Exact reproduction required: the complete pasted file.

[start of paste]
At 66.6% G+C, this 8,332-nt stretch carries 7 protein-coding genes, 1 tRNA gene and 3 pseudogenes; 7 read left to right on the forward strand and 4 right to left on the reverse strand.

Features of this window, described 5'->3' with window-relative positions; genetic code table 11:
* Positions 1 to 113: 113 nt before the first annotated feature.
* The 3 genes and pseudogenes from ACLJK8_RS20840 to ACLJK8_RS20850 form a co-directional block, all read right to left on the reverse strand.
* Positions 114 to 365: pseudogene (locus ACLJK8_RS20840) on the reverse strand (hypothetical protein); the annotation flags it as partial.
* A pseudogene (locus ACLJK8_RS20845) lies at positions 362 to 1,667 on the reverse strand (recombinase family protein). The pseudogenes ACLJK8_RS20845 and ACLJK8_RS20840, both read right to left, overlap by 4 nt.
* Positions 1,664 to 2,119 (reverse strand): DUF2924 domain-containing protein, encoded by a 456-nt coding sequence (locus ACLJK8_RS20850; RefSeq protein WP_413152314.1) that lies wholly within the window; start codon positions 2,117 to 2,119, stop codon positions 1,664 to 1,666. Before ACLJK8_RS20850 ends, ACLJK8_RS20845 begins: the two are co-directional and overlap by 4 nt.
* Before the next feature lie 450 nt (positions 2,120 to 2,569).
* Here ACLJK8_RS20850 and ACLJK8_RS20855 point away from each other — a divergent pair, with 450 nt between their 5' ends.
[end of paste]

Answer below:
At 66.6% G+C, this 8,332-nt stretch carries 7 protein-coding genes, 1 tRNA gene and 3 pseudogenes; 7 read left to right on the forward strand and 4 right to left on the reverse strand.

Features of this window, described 5'->3' with window-relative positions; genetic code table 11:
* Positions 1 to 113: 113 nt before the first annotated feature.
* The 3 genes and pseudogenes from ACLJK8_RS20840 to ACLJK8_RS20850 form a co-directional block, all read right to left on the reverse strand.
* Positions 114 to 365: pseudogene (locus ACLJK8_RS20840) on the reverse strand (hypothetical protein); the annotation flags it as partial.
* A pseudogene (locus ACLJK8_RS20845) lies at positions 362 to 1,667 on the reverse strand (recombinase family protein). The pseudogenes ACLJK8_RS20845 and ACLJK8_RS20840, both read right to left, overlap by 4 nt.
* Positions 1,664 to 2,119 (reverse strand): DUF2924 domain-containing protein, encoded by a 456-nt coding sequence (locus ACLJK8_RS20850; RefSeq protein WP_413152314.1) that lies wholly within the window; start codon positions 2,117 to 2,119, stop codon positions 1,664 to 1,666. Before ACLJK8_RS20850 ends, ACLJK8_RS20845 begins: the two are co-directional and overlap by 4 nt.
* Before the next feature lie 450 nt (positions 2,120 to 2,569).
* Here ACLJK8_RS20850 and ACLJK8_RS20855 point away from each other — a divergent pair, with 450 nt between their 5' ends.